Antiarrhythmic agents are a group of pharmaceuticals that are used to suppress abnormal rhythms of the heart (cardiac arrhythmias), such as atrial fibrillation, atrial flutter, ventricular tachycardia, and ventricular fibrillation.
Many attempts have been made to classify antiarrhythmic agents. The problem arises from the fact that many of the antiarrhythmic agents have multiple modes of action, making any classification imprecise.
Cardiac anti-arrhythmia drugs are known to have "cost more American lives than the Vietnam War".
The Singh Vaughan Williams classification, introduced in 1970 based on the seminal work of Bramah N. Singh in his doctoral thesis at Oxford where Vaughan Williams was his advisor and on subsequent work by Singh and his colleagues in the United States, is one of the most widely used classification schemes for antiarrhythmic agents. This scheme classifies a drug based on the primary mechanism of its antiarrhythmic effect. However, its dependence on primary mechanism is one of the limitations of the Singh-VW classification, since many antiarrhythmic agents have multiple action mechanisms. Amiodarone, for example, has effects consistent with all of the first four classes. Another limitation is the lack of consideration within the Singh-VW classification system for the effects of drug metabolites. Procainamide—a class Ia agent whose metabolite N-acetyl procainamide (NAPA) has a class III action—is one such example. A historical limitation was that drugs such as digoxin and adenosine – important antiarrhythmic agents – had no place at all in the VW classification system. This has since been rectified by the inclusion of class V.
With regards to management of atrial fibrillation, Class I and III are used in rhythm control as medical cardioversion agents whilst Class II and IV are used as rate control agents.
There are five main classes in the Singh Vaughan Williams classification of antiarrhythmic agents:
|Class||Known as||Examples||Mechanism||Clinical uses in cardiology |
|Ia||fast-channel blockers-affect QRS complex||(Na+) channel block (intermediate association/dissociation)|
|Ib||Do not affect QRS complex||(Na+) channel block (fast association/dissociation)|
|Ic||(Na+) channel block (slow association/dissociation)|
Propranolol also shows some class I action
|III||K+ channel blocker|
|IV||slow-channel blockers||Ca2+ channel blocker|
|V||Work by other or unknown mechanisms (Direct nodal inhibition).||Used in supraventricular arrhythmias, especially in Heart Failure with Atrial Fibrillation, contraindicated in ventricular arrhythmias. Or in the case of Magnesium Sulfate, used in Torsades de Pointes.|
Class I agents are called Membrane Stabilizing agents. The 'stabilizing' word is used to describe the decrease of excitogenicity of the plasma membrane which is brought about by these agents. (Also noteworthy is that a few class II agents like propranolol also have a membrane stabilizing effect.)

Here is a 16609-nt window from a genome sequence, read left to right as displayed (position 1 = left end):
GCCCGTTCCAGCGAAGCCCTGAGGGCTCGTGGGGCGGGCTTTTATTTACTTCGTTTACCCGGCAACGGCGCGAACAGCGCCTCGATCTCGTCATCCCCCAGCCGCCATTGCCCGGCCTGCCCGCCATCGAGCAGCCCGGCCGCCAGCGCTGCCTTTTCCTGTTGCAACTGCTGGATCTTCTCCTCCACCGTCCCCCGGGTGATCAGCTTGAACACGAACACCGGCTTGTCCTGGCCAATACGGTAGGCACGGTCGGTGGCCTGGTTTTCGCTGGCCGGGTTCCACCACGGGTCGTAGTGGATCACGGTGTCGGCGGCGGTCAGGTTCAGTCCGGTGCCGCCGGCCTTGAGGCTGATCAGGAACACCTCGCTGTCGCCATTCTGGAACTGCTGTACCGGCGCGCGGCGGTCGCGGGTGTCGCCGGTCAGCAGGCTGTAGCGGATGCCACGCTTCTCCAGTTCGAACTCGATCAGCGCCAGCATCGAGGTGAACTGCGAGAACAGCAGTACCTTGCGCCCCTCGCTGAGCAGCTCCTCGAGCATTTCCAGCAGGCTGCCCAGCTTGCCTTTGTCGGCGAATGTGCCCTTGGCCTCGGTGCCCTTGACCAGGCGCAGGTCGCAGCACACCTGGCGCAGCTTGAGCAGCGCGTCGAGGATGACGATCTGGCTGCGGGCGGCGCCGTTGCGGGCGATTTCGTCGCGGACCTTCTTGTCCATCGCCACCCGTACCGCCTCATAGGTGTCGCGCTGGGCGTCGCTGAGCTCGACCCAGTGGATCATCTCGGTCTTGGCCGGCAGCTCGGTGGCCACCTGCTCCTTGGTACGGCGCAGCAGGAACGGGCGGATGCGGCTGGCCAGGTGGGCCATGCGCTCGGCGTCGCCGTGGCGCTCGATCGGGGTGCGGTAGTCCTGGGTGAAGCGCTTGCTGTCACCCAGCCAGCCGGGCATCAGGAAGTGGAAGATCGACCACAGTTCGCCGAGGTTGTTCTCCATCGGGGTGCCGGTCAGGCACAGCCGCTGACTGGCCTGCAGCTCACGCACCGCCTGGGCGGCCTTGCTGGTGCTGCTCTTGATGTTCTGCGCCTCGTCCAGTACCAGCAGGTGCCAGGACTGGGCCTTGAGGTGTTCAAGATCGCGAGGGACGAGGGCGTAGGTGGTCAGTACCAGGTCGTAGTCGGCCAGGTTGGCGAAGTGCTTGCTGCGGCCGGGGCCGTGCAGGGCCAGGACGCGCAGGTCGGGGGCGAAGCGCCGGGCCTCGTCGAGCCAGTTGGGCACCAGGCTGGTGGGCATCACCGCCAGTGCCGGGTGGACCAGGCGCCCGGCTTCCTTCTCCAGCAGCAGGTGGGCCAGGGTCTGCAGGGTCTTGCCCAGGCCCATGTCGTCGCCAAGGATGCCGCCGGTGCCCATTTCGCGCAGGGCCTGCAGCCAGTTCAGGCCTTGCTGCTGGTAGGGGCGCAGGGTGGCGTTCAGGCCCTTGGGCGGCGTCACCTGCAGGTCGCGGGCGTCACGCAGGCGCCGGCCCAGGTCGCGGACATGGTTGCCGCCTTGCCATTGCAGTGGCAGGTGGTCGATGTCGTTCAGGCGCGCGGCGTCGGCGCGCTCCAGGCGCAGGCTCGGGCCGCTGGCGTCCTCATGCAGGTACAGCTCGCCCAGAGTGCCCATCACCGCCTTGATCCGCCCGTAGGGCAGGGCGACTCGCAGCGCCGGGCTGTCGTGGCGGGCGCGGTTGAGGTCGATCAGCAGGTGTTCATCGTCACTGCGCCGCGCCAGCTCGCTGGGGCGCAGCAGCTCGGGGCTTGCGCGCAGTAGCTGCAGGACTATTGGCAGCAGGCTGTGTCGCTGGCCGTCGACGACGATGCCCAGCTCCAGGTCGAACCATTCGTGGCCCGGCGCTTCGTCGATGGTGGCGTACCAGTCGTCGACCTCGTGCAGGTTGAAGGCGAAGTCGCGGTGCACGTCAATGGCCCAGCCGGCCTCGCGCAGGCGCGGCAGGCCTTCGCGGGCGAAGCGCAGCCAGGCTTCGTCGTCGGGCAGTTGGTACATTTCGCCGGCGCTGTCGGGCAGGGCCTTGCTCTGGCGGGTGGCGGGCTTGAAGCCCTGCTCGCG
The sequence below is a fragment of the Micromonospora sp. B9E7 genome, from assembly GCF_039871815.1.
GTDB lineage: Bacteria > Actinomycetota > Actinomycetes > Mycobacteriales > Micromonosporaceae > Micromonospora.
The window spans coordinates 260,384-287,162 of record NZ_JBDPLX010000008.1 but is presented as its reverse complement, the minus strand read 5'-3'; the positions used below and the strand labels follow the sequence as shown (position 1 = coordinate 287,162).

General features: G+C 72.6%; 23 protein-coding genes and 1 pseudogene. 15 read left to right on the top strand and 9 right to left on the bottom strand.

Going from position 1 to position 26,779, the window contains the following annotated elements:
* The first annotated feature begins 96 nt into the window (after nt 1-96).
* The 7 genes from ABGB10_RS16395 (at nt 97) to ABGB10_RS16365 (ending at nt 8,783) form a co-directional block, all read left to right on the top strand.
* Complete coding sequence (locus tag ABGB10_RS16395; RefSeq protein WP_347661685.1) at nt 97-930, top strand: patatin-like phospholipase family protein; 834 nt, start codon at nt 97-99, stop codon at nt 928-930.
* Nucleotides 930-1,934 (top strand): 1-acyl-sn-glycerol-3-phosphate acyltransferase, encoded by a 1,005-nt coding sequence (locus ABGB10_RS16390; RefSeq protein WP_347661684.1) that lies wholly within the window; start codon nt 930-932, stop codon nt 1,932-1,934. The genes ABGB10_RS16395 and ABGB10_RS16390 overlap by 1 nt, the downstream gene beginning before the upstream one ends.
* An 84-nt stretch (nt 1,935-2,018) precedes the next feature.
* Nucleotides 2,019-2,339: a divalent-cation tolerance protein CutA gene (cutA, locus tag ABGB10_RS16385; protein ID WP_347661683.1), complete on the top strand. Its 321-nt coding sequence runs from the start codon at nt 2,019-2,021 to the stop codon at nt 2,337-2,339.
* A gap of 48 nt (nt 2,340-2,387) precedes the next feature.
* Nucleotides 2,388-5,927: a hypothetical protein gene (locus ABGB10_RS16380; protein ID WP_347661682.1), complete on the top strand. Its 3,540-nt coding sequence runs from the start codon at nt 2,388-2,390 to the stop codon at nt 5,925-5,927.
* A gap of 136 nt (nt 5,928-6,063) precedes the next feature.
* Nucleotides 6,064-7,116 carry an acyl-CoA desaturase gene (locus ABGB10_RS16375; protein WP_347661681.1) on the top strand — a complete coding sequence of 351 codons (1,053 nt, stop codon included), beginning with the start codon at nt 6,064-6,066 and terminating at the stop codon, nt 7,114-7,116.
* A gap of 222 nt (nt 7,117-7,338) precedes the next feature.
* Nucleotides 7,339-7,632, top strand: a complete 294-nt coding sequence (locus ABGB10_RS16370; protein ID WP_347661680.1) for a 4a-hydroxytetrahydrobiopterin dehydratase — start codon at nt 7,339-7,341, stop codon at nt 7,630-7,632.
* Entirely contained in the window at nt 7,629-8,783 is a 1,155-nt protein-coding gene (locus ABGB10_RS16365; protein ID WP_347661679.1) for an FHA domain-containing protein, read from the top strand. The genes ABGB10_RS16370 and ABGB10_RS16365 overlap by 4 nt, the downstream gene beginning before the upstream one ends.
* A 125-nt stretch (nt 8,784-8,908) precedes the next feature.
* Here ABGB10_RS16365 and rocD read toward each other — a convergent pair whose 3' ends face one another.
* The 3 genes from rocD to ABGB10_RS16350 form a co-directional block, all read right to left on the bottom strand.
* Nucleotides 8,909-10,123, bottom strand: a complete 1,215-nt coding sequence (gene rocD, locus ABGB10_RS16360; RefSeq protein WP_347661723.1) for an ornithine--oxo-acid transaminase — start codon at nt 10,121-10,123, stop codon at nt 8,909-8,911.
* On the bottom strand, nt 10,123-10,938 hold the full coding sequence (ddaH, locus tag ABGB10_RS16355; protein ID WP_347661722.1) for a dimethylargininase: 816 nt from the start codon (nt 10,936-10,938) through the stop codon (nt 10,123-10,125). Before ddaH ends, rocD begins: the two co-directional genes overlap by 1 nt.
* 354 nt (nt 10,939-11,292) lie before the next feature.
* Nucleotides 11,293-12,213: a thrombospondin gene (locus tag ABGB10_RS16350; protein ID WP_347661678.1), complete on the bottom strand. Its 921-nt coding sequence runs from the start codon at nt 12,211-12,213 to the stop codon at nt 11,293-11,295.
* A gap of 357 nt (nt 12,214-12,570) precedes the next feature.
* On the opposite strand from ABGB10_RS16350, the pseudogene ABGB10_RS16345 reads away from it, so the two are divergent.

There is a popular mnemonic to remember the class I agents:
|Class Ia||Disopyramide, Quinidine, Procainamide||Double Quarter Pounder
Police Department Questions (Procainamide, Disopyramide, Quinidine)
|Class Ib||Lidocaine, Mexiletine, Tocainide||Lettuce, Mayo, Tomato
The Little Man (Tocainide, Lidocaine, Mexiletine)
|Class Ic||Moricizine, Flecainide, Propafenone||More Fries Please. (note there are two "M"s in the mnemonic, but moricizine and more can clarify which is which)
For Pushing Ecstasy (Molly or Ecstasy may be used to denote Moricizine or Encainide)
Class II agents are conventional beta blockers. They act by blocking the effects of catecholamines at the β1-adrenergic receptors, thereby decreasing sympathetic activity on the heart. These agents are particularly useful in the treatment of supraventricular tachycardias. They decrease conduction through the AV node.
Class III agents predominantly block the potassium channels, thereby prolonging repolarization. Since these agents do not affect the sodium channel, conduction velocity is not decreased. The prolongation of the action potential duration and refractory period, combined with the maintenance of normal conduction velocity, prevent re-entrant arrhythmias. (The re-entrant rhythm is less likely to interact with tissue that has become refractory). Drugs include: bretylium, amiodarone, ibutilide, sotalol, dofetilide, and dronedarone. Inhibiting potassium channels, slowing repolarization, results in slowed atrial-ventricular myocyte repolarization. Class III agents have the potential to prolong the QT interval of the EKG.
Class IV agents are slow calcium channel blockers. They decrease conduction through the AV node, and shorten phase two (the plateau) of the cardiac action potential. They thus reduce the contractility of the heart, so may be inappropriate in heart failure. However, in contrast to beta blockers, they allow the body to retain adrenergic control of heart rate and contractility.
Since the development of the original Vaughan-Williams classification system, additional agents have been used that don't fit cleanly into categories I through IV.
Some sources use the term "Class V". However, they are more frequently identified by their precise mechanism.
It presents the drugs on two axes, instead of one, and is presented in tabular form. On the Y axis, each drug is listed, in approximately the Vaughan Williams order. On the X axis, the channels, receptors, pumps, and clinical effects are listed for each drug, with the results listed in a grid. It is therefore not a true classification in that it does not aggregate drugs into categories.
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